The U.S. Department of Education this week hosted at its headquarters in Washington a State Education Leadership Conference for key North Carolina education officials. This was the second in a series of meetings held by the Department to give state leaders the opportunity to engage in in-depth discussions with senior Department officials on a wide range of education-related topics.
Participants discussed issues important to the Tar Heel State, including the Secretary's Education Freedom Scholarship proposal, Higher Education Act reauthorization, efforts to improve school safety, Perkins Transition Plans, and ESSA Implementation, among other shared topics of interest.
"Secretary DeVos' State Education Leadership Conference series provides a valuable means to empower state and local leaders," said U.S. Deputy Secretary of Education Dr. Mitchell Zais, who presided over the conference. "These meetings provide an opportunity for state and local decision-makers to engage on key issues of the day and provide awareness of federal resources that support state and local initiatives. I look forward to continuing the Department's strong relationship with North Carolina."
Participants from the U.S. Department of Education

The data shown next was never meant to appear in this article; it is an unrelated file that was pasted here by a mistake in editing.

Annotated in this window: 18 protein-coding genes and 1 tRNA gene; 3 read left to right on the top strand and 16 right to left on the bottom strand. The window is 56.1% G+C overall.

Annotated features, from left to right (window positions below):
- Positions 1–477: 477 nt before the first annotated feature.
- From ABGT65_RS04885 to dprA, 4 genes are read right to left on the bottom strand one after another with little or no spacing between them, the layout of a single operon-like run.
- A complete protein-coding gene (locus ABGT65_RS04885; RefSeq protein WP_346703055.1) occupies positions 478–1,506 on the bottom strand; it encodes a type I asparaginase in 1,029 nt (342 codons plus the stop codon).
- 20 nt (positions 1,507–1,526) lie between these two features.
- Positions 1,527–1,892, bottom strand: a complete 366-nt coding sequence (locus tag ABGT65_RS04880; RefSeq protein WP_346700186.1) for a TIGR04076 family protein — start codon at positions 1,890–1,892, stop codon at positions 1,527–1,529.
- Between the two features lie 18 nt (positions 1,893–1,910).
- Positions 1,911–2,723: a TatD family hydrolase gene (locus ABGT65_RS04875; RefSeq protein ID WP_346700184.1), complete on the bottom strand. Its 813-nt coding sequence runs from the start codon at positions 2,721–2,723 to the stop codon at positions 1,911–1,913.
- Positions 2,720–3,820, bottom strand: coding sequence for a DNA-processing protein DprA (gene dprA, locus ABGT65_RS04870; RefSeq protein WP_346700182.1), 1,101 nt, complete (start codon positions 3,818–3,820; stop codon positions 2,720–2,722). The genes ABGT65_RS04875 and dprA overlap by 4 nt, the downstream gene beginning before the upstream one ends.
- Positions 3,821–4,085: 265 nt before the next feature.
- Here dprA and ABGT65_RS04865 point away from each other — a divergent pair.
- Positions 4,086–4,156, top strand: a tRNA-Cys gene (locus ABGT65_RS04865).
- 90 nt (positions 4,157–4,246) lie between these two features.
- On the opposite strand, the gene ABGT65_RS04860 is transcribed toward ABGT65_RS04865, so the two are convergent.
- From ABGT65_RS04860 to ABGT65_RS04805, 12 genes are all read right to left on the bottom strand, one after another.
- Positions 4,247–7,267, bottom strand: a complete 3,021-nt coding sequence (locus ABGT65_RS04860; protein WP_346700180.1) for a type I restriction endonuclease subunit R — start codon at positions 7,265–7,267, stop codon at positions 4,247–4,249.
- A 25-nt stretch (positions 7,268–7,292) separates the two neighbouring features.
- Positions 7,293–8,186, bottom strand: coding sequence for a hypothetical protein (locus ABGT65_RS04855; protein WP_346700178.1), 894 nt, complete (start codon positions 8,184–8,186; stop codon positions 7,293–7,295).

Deputy Secretary Dr. Mitchell Zais
Acting Under Secretary Diane Jones
Assistant Secretary Frank Brogan, Office of Elementary and Secondary Education
Assistant Secretary Johnny Collett, Office of Special Education and Rehabilitative Services
Assistant Secretary Scott Stump, Office of Career, Technical, and Adult Education
Assistant Deputy Secretary Jose Viana, Office of English Language Acquisition
McKenzie Snow, policy advisor to the Secretary
Participants from North Carolina
Dan Forest, Lieutenant Governor
Amy White, member of the State Board of Education
David Powers, member of the Board of Governors, University of North Carolina System
James McCleskey, director of North Carolina's Washington Office, Office of Governor Cooper
Elizabeth Morra, vice president of federal affairs, University of North Carolina System